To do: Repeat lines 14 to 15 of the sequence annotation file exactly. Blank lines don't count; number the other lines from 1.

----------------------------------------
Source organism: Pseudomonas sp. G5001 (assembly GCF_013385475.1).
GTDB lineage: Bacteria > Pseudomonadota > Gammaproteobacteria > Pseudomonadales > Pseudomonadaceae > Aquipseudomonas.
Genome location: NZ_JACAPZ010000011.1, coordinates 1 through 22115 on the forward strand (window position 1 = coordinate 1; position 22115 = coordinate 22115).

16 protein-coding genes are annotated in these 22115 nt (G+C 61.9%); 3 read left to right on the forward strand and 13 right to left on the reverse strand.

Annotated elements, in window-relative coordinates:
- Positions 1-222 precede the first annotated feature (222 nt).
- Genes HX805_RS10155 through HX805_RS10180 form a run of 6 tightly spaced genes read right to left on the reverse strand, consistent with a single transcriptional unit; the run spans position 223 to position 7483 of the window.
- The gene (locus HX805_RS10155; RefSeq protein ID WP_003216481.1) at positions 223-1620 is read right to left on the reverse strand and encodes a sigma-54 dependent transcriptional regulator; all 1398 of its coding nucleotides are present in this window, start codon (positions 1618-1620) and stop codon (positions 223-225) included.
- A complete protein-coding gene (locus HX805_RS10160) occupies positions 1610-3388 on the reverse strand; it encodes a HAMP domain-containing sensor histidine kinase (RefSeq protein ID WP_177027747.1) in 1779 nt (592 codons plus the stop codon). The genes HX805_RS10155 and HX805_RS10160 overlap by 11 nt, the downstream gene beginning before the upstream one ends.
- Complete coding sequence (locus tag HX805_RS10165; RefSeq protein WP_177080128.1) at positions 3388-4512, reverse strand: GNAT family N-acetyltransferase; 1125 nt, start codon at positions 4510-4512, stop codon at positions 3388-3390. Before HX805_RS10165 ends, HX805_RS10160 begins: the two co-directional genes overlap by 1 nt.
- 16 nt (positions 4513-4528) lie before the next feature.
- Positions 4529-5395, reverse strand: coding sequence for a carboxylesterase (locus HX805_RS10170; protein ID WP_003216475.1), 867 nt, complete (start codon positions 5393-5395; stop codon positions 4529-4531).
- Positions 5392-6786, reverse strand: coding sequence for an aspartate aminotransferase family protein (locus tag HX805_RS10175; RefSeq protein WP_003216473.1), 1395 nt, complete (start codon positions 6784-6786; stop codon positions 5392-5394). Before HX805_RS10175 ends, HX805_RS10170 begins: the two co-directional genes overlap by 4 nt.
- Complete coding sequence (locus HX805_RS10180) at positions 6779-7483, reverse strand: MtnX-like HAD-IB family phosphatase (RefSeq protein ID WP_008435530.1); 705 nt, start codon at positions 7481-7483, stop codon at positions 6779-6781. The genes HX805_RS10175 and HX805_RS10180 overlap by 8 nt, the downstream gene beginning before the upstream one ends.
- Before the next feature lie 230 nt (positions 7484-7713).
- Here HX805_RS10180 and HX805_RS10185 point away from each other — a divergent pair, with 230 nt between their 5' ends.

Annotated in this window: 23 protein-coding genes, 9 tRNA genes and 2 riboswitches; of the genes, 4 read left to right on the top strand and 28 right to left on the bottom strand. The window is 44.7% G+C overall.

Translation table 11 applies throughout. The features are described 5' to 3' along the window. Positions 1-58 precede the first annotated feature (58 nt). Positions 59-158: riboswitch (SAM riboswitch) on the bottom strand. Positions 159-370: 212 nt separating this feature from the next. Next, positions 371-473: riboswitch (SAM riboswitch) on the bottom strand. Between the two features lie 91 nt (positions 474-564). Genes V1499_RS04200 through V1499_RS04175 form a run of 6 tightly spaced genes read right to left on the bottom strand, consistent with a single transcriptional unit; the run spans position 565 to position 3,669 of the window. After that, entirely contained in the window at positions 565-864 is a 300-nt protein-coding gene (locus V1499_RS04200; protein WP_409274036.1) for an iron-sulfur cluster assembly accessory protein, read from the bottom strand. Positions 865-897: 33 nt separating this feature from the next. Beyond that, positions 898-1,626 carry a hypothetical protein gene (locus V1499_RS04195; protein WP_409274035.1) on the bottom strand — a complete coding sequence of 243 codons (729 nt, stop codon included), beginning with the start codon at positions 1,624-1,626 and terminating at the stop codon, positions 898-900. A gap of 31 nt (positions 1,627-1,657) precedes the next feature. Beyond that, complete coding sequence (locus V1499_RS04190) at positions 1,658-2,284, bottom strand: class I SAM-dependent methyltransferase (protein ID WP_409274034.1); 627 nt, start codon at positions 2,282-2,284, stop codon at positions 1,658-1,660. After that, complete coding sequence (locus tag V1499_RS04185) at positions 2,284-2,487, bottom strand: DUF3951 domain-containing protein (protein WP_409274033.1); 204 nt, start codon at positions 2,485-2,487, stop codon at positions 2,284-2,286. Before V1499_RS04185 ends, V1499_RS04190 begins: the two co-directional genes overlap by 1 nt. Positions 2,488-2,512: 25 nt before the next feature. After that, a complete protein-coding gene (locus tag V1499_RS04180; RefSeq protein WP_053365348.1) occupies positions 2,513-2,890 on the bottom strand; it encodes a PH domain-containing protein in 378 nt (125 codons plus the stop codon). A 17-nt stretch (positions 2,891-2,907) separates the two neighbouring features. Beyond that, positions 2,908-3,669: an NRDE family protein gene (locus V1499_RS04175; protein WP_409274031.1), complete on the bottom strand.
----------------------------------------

- Complete coding sequence (locus HX805_RS10180) at positions 6779-7483, reverse strand: MtnX-like HAD-IB family phosphatase (RefSeq protein ID WP_008435530.1); 705 nt, start codon at positions 7481-7483, stop codon at positions 6779-6781. The genes HX805_RS10175 and HX805_RS10180 overlap by 8 nt, the downstream gene beginning before the upstream one ends.
- Before the next feature lie 230 nt (positions 7484-7713).